is the number of circular holes (i.e., complement of solid tori), and
is the number of three-dimensional voids (i.e., complement of three-dimensional excursion regions). Their sum with alternating signs is the genus of the surface of excursion regions. It is found that each Betti number has a dominant contribution to the genus in a specific threshold range.
dominates the high-threshold part of the genus curve measuring the abundance of high density regions (clusters).
dominates the genus near the median thresholds which measures the topology of negatively curved iso-density surfaces, and
corresponds to the low-threshold part measuring the void abundance. We average the Betti number curves (the Betti numbers as a function of the threshold level) over many realizations of Gaussian fields and find that both the amplitude and shape of the Betti number curves depend on the slope of the power spectrum n in such a way that their shape becomes broader and their amplitude drops less steeply than the genus as n decreases. This behaviour contrasts with the fact that the shape of the genus curve is fixed for all Gaussian fields regardless of the power spectrum. Even though the Gaussian Betti number curves should be calculated for each given power spectrum, we propose to use the Betti numbers for better specification of the topology of large scale structures in the universe.
CAN MASSIVE GRAVITY EXPLAIN THE MASS DISCREPANCY-ACCELERATION RELATION OF DISK GALAXIES?
Trippe, Sascha ;
Journal of The Korean Astronomical Society, volume 46, issue 3, 2013, Pages 133~140
DOI : 10.5303/JKAS.2013.46.3.133
The empirical mass discrepancy-acceleration (MDA) relation of disk galaxies provides a key test for models of galactic dynamics. In terms of modified laws of gravity and/or inertia, the MDA relation quantifies the transition from Newtonian to modified dynamics at low centripetal accelerations
. As yet, neither dynamical models based on dark matter nor proposed modifications of the laws of gravity/inertia have predicted the functional form of the MDA relation. In this work, I revisit the MDA data and compare them to four different theoretical scaling laws. Three of these scaling laws are entirely empirical; the fourth one - the "simple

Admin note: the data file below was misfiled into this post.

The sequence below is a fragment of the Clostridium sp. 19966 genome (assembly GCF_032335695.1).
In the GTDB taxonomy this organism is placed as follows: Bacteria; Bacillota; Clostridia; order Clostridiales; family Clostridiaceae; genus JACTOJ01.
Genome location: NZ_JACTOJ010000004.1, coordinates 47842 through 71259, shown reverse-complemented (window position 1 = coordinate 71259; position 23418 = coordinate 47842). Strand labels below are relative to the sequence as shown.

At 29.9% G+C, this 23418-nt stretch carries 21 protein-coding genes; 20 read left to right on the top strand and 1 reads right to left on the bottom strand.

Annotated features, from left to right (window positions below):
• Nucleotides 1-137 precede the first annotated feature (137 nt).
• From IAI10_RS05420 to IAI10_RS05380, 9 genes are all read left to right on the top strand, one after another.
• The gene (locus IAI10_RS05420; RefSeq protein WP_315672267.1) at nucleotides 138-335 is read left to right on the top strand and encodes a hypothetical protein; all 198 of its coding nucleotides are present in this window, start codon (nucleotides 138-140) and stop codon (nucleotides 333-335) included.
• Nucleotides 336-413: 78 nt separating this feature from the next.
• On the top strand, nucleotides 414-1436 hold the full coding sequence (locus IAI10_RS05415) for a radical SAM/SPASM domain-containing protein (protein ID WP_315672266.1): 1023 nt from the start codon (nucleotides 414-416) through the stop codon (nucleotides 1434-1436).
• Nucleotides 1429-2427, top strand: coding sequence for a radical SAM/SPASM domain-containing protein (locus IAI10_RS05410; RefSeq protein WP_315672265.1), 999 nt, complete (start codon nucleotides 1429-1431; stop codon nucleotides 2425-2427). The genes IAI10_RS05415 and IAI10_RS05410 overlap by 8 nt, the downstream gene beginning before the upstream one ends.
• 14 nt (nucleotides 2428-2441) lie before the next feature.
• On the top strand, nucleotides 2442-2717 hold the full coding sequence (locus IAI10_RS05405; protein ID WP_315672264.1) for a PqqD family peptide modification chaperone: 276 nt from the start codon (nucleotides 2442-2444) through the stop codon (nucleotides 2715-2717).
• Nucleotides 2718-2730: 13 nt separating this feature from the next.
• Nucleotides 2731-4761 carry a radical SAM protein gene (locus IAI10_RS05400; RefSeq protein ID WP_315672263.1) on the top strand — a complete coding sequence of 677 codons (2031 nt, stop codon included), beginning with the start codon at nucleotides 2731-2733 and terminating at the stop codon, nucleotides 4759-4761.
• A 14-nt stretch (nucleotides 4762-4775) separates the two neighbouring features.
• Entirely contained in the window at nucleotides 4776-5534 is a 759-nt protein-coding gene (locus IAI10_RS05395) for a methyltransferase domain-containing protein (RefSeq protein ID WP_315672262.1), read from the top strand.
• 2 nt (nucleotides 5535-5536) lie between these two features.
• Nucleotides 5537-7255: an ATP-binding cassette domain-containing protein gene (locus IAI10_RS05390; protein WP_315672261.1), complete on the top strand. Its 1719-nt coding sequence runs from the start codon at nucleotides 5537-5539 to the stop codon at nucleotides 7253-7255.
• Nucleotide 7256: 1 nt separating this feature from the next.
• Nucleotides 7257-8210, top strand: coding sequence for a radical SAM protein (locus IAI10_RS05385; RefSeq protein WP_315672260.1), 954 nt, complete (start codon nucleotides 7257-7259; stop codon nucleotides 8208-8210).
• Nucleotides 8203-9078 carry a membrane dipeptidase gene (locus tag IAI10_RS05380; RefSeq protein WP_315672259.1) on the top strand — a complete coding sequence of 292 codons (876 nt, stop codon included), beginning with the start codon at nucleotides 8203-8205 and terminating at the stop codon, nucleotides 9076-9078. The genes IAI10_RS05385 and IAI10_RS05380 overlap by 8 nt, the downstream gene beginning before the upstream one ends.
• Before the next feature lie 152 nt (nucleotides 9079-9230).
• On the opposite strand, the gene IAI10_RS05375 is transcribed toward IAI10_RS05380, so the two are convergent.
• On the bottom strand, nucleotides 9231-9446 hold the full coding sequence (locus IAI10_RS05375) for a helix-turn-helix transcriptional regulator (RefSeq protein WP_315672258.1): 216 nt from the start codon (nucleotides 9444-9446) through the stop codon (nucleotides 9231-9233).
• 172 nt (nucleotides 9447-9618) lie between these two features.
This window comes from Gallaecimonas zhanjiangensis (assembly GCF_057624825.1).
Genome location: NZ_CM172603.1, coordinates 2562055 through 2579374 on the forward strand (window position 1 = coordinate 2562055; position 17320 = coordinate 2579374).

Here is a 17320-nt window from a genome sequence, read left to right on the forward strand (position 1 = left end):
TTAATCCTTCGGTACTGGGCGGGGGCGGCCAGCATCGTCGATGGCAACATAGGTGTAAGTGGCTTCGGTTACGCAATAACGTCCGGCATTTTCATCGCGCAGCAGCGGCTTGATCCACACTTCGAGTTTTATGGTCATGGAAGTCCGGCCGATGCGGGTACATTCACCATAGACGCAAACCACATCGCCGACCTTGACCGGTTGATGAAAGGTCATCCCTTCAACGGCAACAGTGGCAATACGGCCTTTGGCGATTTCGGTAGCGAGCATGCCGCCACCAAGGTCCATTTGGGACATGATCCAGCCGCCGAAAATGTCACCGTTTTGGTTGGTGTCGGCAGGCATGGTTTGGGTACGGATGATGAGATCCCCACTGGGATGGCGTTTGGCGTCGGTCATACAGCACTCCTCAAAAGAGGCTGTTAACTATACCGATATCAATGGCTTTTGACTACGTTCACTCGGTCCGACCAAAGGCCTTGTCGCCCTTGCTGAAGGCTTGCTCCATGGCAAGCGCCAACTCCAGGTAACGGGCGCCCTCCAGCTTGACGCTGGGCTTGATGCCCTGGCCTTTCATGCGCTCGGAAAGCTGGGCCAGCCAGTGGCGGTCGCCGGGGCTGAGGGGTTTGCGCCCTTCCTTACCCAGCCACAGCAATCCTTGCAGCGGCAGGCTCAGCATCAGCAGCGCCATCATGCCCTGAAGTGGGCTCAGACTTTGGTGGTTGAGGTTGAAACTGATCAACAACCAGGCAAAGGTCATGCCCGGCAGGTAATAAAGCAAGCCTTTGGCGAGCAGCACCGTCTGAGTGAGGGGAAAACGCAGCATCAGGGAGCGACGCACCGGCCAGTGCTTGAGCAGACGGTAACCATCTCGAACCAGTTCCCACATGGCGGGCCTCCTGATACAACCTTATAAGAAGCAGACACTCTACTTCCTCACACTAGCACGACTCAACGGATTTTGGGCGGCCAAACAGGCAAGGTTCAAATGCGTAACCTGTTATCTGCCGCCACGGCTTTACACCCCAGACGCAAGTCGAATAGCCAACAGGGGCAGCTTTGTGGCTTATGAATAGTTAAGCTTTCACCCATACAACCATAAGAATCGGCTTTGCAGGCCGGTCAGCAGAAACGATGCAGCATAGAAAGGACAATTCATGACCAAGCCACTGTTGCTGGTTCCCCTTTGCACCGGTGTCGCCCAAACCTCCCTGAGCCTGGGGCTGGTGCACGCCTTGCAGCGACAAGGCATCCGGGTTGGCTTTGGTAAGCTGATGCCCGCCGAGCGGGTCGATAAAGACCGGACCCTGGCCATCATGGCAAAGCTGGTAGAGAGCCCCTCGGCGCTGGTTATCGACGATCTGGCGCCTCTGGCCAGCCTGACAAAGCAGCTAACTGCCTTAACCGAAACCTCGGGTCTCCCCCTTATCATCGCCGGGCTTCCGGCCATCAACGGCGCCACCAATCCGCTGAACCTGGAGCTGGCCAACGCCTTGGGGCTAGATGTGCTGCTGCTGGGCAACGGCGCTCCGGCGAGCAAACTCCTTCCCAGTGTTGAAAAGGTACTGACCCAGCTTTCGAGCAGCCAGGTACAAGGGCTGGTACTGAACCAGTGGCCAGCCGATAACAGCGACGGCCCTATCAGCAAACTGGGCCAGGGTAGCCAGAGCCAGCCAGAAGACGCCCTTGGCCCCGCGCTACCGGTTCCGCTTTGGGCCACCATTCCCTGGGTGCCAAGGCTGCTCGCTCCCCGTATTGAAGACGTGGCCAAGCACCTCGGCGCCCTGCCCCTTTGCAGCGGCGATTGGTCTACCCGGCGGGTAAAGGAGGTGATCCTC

" function of Modified Newtonian Dynamics - derives from a toy model of gravity based on massive gravitons (the "graviton picture"). All theoretical MDA relations comprise one free parameter of the dimension of an acceleration, Milgrom`s constant aM. I find that the "simple
" function provides a good fit to the data free of notable systematic residuals and provides the best fit among the four scaling laws tested. The best-fit value of Milgrom`s constant is $a_M
SPIRAL ARM MORPHOLOGY OF NEARBY GALAXIES
Ann, Hong Bae ; Lee, Hyun-Rok ;
Journal of The Korean Astronomical Society, volume 46, issue 3, 2013, Pages 141~149
DOI : 10.5303/JKAS.2013.46.3.141
We analyze the spiral structure of 1725 nearby spiral galaxies with redshift less than 0.02. We use the color images provided by the Sloan Digital Sky Survey. We determine the arm classes (grand design, multiple-arm, flocculent) and the broad Hubble types (early, intermediate, late) as well as the bar types (SA, SAB, SB) by visual inspection. We find that flocculent galaxies are mostly of late Hubble type while multiple-arm galaxies are likely to be of early Hubble type. The fractional distribution of grand design galaxies is nearly constant along the Hubble type. The dependence of arm class on bar type is not as strong as that of the Hubble type. However, there is about a three times larger fraction of grand design spirals in SB galaxies than in SA galaxies, with nearly constant fractions of multiple-arm galaxies. However, if we consider the Hubble type and bar type together, grand design spirals are more frequent in early types than in late types for SA and SAB galaxies, while they are almost constant along the Hubble type for SB galaxies. There are clear correlations between spiral structures and the local background density: strongly barred, early-type, grand design spirals favor high-density regions, while non-barred, late-type, flocculent galaxies are likely to be found in low-density regions.